Hello World From .NET Core 2 And VS 2017 Preview And Difference In csproj

Yesterday, Microsoft announced about preview release from .Net Core 2 and Visual Studio 2017 preview,

In this topic we will learn:

  • Benefits of using .Net Core 2
  • How to install visual studio 2017 preview
  • How to install .net core 2
  • How to create a Hello World web app
  • The difference between the .csproj file in .NET Core 2 and .csproj in .Net Core 1.1 With VS 2017 Preview

Some of the benefits of using .NET Core 2 include it has a lot of APIs related to .NET Core 1 and has support for Visual Basic.

Now, let’s go to install them and create "Hello World" from .NET Core 2

Step 1

To install Visual Studio 2017 Preview, click here.

Step 2

Choose the edition which you have license for. If you don’t have license, choose Community Edition.

.Net Core

Step 3

Run the exe and wait for some seconds. Then, choose the following options.

.Net Core

.Net Core

Step 4

Click "Install" and it will look like the follwoing screen where I have VS 2017 and VS 2017 Preview. Both can work side by side without any problem.


.Net Core

When the installation is completed, click "Launch".

.Net Core

Step 5

Select File >> New >> Project then choose ASP.NET Core Web App and press OK. 

.Net Core

Step 6

Go to the dropdown list to choose the version of the .NET Core you want.

.Net Core

Ooh! Where is ASP.NET Core 2 ??

So, open the command line and write dotnet –version to see which version you have used now.

.Net Core


The answer to the above question is, ASP.NET Core is a separated download, so click here and download and run the exe.

Step 7

Check the "I agree...." check box and press Install.

.Net Core


.Net Core

Finally, click "Close".

Step 8

Now, open command line and write dotnet –version to see which version you have used.

.Net Core

Step 9

Open Visual Studio and repeat steps 5 and 6. Now, you see ASP.NET Core 2.

.Net Core

Choose it, then choose empty template.

.Net Core

Step 10

Go to Startup.cs and write the following script.

.Net Core

Run the app now. The result should be something like below.


.Net Core

Now, let’s open a csproj file in full template project with .NET core 1.1 and open a csproj file in full template project in .NET Core 2.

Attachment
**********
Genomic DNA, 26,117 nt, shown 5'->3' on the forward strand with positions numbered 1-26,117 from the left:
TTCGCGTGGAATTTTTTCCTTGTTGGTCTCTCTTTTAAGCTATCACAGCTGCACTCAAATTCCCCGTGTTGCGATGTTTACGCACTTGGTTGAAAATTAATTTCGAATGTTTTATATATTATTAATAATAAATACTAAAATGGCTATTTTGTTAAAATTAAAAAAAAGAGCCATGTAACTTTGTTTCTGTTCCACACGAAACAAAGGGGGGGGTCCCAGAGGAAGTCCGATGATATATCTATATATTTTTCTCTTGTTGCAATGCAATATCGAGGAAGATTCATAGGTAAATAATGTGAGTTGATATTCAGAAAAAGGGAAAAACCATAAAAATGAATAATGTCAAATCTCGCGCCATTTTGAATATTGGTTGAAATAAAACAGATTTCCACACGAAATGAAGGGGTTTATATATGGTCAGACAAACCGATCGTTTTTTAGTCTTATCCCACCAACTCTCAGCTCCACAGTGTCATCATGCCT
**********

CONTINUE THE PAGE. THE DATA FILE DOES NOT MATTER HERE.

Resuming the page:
Right click on the project and edit csproj. It will look like the following in .NET core 1.1 

  1. <Project Sdk="Microsoft.NET.Sdk.Web">  
  2.   
  3.   <PropertyGroup>  
  4.     <TargetFramework>netcoreapp1.1</TargetFramework>  
  5.     <PackageTargetFallback>$(PackageTargetFallback);portable-net45+win8+wp8+wpa81;</PackageTargetFallback>  
  6.   </PropertyGroup>  
  7.   
  8.   <ItemGroup>  
  9.     <PackageReference Include="Microsoft.ApplicationInsights.AspNetCore" Version="2.0.0" />  
  10.     <PackageReference Include="Microsoft.AspNetCore" Version="1.1.2" />  
  11.     <PackageReference Include="Microsoft.AspNetCore.Mvc" Version="1.1.3" />  
  12.     <PackageReference Include="Microsoft.AspNetCore.StaticFiles" Version="1.1.2" />  
  13.     <PackageReference Include="Microsoft.Extensions.Logging.Debug" Version="1.1.2" />  
  14.     <PackageReference Include="Microsoft.VisualStudio.Web.BrowserLink" Version="1.1.2" />  
  15.   </ItemGroup>  
  16.   
  17.   <ItemGroup>  
  18.     <DotNetCliToolReference Include="Microsoft.VisualStudio.Web.CodeGeneration.Tools" Version="1.0.1" />  
  19.   </ItemGroup>  
  20. </Project>    

But now in .NET Core 2 

  1. <Project Sdk="Microsoft.NET.Sdk.Web">  
  2.   
  3.   <PropertyGroup>  
  4.     <TargetFramework>netcoreapp2.0</TargetFramework>  
  5.     <MvcRazorCompileOnPublish>true</MvcRazorCompileOnPublish>  
  6.     <PackageTargetFallback>$(PackageTargetFallback);portable-net45+win8+wp8+wpa81;</PackageTargetFallback>  
  7.     <UserSecretsId>aspnet-WebApplication2-19927FA3-AE04-4DE8-A3ED-A8AE9EDD3BF9</UserSecretsId>  
  8.   </PropertyGroup>  
  9.   
  10.   <ItemGroup>  
  11.     <PackageReference Include="Microsoft.AspNetCore.All" Version="2.0.0-preview1-final" />  
  12.   </ItemGroup>  
  13.   
  14.   <ItemGroup>  
  15.     <DotNetCliToolReference Include="Microsoft.VisualStudio.Web.CodeGeneration.Tools" Version="2.0.0-preview1-final" />  
  16.   </ItemGroup>  
  17. </Project>   

If you look at PackageReference now, it’s just one package called Microsoft.AspNetCore.All. Actually, it’s very short and nice look.